That same paragraph can be found at the entrance of the exhibition printed on a piece of paper that has the backdrop of a faded missing person’s page. There is an obvious connection between the poem, which speaks of a missing child’s poster fading over the seasons and the paragraph about Marie’s missing daughter. The photographs on the walls are of different items such as a wheelchair, children’s toys, and even an alarm clock wrapped in newspapers. The items look like they are about to be packed; however they still remain in their original places around the house rather than in boxes. It is as if the individual who has wrapped them does not want to leave. It is a half attempt at leaving. Though these items, which hold nostalgic memories, are ready to be packed and moved, we have an urge to leave them where they are; as if to cover the wounds of the past but not completely remove them. Moving on is a slow process, whether leaving a relationship, moving out of a house you grew up in, or letting go of a missing child. We never fully move on, we merely make attempts to remove ourselves from physical environments that remind us of unpleasant memories, our memories and emotions often attached to material items which are triggers. We all have that necklace or ring that might remind us of a grandparent or parent that has passed on, or the scent of a cologne of an ex-lover, or that makeshift tire swing on a tree that reminds us of childhood.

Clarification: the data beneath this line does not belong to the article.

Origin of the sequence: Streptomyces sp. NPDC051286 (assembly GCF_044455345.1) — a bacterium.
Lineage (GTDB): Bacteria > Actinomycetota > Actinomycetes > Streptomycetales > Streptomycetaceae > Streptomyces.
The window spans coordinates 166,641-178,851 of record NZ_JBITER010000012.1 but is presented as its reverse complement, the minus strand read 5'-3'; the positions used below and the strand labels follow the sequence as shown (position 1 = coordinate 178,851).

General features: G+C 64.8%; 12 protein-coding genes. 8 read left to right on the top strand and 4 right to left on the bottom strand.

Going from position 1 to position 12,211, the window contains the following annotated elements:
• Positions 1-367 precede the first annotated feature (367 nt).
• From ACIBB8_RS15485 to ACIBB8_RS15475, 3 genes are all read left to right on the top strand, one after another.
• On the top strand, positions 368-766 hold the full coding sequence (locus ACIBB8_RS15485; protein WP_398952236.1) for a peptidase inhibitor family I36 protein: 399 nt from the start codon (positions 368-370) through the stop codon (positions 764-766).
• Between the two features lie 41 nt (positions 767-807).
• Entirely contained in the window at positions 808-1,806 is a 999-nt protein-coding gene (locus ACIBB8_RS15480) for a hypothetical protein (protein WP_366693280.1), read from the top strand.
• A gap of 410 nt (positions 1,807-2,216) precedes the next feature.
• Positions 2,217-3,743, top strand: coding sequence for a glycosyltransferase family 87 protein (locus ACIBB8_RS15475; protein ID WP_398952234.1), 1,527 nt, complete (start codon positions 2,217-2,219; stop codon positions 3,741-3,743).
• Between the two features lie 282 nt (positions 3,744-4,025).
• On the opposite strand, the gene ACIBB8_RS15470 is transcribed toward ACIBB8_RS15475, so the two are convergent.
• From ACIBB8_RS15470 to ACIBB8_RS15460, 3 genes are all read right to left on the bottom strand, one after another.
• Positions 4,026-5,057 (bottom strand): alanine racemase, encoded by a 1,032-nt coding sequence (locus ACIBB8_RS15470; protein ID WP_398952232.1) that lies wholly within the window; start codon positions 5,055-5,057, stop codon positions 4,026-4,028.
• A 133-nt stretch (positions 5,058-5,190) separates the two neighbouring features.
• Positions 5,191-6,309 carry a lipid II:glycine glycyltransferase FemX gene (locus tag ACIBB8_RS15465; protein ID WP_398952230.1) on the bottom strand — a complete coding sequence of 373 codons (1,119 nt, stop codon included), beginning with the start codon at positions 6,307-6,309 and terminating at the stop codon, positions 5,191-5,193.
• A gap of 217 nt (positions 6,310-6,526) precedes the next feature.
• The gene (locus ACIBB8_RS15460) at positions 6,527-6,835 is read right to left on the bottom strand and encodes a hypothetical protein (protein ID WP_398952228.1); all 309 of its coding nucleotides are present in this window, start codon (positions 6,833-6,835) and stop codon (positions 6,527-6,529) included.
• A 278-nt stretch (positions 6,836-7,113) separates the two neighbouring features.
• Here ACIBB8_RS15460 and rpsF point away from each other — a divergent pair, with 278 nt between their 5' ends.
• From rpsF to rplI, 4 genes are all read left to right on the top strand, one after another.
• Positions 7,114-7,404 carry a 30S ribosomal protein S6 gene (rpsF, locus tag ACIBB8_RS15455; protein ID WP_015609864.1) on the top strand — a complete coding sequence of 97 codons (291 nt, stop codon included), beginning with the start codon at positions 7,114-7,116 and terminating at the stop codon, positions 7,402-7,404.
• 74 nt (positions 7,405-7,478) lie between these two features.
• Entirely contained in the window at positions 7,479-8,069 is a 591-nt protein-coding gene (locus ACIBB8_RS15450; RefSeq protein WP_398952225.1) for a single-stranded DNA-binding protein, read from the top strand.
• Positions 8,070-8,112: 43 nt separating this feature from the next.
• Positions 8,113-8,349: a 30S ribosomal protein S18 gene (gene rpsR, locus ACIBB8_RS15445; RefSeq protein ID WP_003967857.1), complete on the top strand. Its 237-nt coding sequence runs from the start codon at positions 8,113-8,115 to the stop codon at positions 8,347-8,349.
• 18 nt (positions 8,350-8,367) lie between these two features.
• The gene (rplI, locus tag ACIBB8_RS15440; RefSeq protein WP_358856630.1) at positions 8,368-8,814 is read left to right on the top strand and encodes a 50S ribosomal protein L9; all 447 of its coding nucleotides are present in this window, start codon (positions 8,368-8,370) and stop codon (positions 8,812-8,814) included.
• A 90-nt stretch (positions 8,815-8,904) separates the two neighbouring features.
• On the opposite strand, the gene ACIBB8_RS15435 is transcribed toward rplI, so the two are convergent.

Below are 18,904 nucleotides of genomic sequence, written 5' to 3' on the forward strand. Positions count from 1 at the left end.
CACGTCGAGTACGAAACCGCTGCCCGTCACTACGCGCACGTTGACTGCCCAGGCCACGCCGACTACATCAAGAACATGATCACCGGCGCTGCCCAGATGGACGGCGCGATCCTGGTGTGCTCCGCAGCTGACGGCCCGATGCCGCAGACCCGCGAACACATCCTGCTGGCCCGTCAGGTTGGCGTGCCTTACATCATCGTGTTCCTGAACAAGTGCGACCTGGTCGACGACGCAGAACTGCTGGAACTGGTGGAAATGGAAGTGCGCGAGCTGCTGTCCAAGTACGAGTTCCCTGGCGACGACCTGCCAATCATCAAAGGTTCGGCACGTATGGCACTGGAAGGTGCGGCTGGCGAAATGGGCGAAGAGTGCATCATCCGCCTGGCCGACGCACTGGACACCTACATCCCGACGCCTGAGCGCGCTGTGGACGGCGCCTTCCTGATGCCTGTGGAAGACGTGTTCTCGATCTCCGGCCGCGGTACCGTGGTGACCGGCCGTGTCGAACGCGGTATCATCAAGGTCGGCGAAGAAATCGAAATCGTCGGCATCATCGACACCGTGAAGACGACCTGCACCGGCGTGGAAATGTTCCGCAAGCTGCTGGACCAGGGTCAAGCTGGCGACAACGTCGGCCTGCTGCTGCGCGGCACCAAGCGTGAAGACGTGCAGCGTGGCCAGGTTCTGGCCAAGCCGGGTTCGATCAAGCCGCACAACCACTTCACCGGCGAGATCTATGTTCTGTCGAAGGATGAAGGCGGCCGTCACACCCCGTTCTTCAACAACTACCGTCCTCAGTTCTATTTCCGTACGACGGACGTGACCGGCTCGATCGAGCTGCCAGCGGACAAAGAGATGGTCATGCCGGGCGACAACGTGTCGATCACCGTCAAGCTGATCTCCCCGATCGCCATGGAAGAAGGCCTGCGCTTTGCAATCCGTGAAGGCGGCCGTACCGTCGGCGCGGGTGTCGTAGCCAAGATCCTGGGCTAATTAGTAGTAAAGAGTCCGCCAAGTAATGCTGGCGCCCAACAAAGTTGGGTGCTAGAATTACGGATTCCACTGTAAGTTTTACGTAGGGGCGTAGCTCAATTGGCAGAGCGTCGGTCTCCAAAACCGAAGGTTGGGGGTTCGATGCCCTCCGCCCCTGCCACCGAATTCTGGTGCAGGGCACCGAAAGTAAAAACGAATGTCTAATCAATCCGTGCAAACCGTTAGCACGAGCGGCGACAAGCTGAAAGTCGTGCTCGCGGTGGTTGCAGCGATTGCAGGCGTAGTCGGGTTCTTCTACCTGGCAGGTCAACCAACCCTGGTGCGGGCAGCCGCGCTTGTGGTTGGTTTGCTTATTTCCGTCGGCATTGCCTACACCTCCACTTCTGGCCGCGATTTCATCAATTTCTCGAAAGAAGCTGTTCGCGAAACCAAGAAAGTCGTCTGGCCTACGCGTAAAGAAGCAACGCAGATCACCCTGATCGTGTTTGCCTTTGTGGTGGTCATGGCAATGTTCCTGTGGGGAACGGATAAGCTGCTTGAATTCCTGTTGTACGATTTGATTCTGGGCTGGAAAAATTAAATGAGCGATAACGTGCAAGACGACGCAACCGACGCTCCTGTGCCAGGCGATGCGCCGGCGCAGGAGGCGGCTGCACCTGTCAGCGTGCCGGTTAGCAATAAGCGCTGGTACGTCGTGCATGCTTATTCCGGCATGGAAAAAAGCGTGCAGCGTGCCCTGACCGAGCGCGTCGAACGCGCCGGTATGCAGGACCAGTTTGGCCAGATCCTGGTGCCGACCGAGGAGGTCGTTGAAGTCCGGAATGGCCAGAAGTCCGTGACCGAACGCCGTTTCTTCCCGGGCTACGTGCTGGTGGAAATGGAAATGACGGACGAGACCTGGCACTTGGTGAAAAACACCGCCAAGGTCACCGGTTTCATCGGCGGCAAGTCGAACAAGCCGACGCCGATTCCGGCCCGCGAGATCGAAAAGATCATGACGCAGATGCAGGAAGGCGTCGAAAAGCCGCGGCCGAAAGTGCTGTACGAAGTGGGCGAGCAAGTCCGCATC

The photographs of the wrapped children’s items (the bicycle still in the grass, the toy horse still on the porch) are probably the more poignant images, directly connecting the poem and the missing child and in turn creating an immediate sense of sympathy, loneliness, and sadness in the viewer. Then we have the Christmas tree, reminding us of all the happy holidays that passed and all the holidays that are to come that will never be the same. The photograph of the two swans, the larger reminiscent of a mother and the smaller of a child, reminding us of that maternal bond that does not want to let the child go. The wheelchair, a visual synonym for the crippling pain of missing a child. The clock, time that we’ll never get back. The photographs, poem, and story, are further tied together by a subtle recording that plays on a loop of noises one might hear in a suburban home, distant laughter of children playing, wind chimes, and the ticking of a clock. It is as if we the viewers are present in that empty house. The experience is not only visual but auditory, creating a complete environment.